Zoopla is removing ‘No DSS’ wording in rental listings in an effort to help stop blanket restrictions on renters who receive housing benefit.
The decision supports the recommendations from the National Landlords Association (NLA) and Residential Landlord’s Association (RLA) and has been backed by homeless housing charity Shelter.
Technical measures will be implemented in the coming weeks to remove ‘No DSS’ references from new and existing listings on the website.
The acronym DSS refers to the disbanded Department of Social Security. It has previously been included in advertising listings to deter potential tenants from applying for a rental property because the landlord cannot, or will not, let to those in receipt of benefits.
According to the RLA, two-thirds of the largest buy-to-let lenders lenders decline mortgages to buy-to-let landlords if their tenants are on housing benefit. NatWest Bank has said it will now drop these restrictions, joining Nationwide who are already against the policy.
Of the 4.5million in rental accommodation, around 889,000 in England receive housing benefit to help pay their rent. The National Housing Federation and Shelter found that one in 10 agents in England refused to let to DSS tenants. It is not unlawful for landlords to refuse people on benefits, but Shelter had said that it is likely to contravene the Equality Act.
Zoopla managing director Charlie Bryant said: “We fully support the recommendations of the NLA and the RLA, which oppose blanket bans against tenants in receipt of housing-related benefits, and are pleased to be taking action which clarifies this position.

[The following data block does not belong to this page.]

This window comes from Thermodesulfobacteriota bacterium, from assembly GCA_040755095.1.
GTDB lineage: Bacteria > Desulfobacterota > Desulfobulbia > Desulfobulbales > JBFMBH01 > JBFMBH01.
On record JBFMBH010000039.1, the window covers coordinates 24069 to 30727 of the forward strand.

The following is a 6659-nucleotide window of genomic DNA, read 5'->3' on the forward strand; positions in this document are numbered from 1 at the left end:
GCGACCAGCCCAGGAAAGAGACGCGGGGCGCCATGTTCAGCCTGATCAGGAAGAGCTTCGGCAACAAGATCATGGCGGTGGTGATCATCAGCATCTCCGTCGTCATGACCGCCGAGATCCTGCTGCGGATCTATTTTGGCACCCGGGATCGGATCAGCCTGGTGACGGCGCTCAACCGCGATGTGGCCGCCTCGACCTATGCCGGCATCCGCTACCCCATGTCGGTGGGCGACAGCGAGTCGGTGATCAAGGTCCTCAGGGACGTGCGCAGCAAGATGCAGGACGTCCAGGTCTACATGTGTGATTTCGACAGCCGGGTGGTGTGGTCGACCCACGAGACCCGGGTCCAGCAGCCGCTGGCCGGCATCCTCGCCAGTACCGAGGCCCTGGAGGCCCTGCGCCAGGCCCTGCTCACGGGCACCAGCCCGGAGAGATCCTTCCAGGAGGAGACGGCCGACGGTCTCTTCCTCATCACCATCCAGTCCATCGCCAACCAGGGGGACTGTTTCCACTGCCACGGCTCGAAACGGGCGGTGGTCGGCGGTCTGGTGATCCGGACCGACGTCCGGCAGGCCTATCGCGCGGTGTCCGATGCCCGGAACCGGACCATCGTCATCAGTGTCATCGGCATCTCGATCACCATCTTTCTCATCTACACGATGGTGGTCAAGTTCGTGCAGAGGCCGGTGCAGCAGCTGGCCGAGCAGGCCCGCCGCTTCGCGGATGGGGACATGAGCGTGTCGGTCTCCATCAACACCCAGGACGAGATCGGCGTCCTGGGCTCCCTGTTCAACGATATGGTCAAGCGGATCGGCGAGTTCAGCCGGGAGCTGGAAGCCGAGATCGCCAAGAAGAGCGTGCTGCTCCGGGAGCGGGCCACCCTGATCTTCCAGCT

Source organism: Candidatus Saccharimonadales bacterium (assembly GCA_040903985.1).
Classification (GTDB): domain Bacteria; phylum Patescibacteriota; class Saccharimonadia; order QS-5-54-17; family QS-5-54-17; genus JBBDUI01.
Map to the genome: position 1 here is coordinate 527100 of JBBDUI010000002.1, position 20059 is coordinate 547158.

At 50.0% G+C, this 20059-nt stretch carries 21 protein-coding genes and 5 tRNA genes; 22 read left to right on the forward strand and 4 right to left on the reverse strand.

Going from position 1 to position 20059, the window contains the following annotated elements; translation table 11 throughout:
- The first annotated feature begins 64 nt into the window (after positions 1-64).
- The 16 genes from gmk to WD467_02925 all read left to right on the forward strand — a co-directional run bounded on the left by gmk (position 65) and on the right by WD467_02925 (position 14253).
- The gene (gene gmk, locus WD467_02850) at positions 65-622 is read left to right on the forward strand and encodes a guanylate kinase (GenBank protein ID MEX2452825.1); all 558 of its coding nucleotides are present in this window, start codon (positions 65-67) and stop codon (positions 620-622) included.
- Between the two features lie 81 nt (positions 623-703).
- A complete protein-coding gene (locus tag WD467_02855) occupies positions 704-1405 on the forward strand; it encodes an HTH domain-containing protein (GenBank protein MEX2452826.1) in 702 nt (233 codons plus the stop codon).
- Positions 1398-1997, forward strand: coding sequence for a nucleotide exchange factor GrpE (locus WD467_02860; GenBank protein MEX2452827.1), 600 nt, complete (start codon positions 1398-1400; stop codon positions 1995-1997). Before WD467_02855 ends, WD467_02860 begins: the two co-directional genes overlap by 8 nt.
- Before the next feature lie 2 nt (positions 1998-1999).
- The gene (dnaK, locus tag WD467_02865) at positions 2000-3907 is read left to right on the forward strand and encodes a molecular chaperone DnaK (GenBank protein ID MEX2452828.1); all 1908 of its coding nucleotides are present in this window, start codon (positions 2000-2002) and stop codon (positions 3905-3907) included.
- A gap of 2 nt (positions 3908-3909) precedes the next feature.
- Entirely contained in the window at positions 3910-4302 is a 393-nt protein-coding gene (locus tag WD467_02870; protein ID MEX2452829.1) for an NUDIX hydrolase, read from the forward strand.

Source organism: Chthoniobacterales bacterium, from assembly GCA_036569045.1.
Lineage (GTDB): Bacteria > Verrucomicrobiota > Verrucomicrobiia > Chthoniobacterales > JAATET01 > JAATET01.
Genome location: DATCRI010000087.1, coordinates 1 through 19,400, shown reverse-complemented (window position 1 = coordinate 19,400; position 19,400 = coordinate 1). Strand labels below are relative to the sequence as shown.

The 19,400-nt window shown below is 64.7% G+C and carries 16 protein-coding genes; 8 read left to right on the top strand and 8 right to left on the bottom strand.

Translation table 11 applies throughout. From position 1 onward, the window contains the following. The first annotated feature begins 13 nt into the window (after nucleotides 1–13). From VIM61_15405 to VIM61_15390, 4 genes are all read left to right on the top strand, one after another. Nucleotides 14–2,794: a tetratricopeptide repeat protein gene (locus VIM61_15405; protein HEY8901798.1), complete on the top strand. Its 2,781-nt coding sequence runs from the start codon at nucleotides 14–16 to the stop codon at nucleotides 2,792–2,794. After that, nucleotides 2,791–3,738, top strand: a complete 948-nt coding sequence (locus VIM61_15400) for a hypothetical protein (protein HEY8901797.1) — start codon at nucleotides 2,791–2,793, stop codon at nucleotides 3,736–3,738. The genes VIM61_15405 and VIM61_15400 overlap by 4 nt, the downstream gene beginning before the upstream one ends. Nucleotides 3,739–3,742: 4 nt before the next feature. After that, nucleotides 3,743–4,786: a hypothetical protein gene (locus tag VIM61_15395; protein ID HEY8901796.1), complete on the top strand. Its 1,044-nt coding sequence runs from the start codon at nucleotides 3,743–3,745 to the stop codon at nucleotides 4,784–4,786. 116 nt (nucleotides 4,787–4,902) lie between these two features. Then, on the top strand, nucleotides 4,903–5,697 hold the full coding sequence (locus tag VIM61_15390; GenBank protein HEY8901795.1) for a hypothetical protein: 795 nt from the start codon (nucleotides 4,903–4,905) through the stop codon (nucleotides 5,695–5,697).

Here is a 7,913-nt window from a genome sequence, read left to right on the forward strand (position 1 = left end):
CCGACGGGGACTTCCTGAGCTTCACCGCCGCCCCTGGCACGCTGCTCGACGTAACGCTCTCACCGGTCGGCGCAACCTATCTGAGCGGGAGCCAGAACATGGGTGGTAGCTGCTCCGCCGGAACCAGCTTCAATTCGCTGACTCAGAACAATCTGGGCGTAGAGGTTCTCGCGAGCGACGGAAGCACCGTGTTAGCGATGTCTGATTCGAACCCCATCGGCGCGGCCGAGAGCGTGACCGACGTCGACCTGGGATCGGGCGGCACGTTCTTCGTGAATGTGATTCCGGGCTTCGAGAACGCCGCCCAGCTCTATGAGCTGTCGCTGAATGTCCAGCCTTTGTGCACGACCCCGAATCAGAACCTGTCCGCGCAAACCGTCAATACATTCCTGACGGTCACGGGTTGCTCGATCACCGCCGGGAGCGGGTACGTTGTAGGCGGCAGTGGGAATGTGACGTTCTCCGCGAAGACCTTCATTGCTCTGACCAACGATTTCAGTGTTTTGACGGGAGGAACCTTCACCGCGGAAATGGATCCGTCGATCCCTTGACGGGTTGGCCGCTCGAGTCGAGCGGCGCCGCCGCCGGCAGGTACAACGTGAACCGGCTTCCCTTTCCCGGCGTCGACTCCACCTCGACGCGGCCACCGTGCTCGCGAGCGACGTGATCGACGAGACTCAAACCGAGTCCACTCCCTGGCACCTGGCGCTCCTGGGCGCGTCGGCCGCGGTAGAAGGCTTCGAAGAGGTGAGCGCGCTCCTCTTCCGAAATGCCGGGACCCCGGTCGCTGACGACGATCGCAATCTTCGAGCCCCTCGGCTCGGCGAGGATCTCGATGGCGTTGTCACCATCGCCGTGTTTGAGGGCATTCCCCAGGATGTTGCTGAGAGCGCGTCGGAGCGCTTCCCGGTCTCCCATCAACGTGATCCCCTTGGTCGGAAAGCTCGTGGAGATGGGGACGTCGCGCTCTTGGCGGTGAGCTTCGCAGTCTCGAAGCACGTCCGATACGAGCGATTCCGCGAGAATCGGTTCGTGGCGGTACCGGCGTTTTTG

“All tenants who are looking to rent a property deserve the chance to be fully assessed for their suitability and matched to a home that suits both their and the landlord’s circumstances.
“We proactively sought the views of our largest lettings-focused agents to ensure the above measures were undertaken on a collaborative basis and received significant support in respect of our proposed additional measures.”
RLA vice chair Chris Town added: “Landlords should not refuse someone solely because they are on benefits and should consider prospective tenants on a case-by-case basis.
“But with growing numbers of benefit claimants now reliant on the private rented sector we need to do more to give tenants and landlords greater confidence in the benefits system.
“This means building on positive changes already made by the government by giving all tenants the right to choose if they want to have the housing element of Universal Credit paid directly to their landlord, working with bank lenders to remove mortgage terms that prevent landlords renting to benefit claimants as NatWest has already done, and ending the Local Housing Allowance freeze which has meant benefits bear little resemblance to rents.”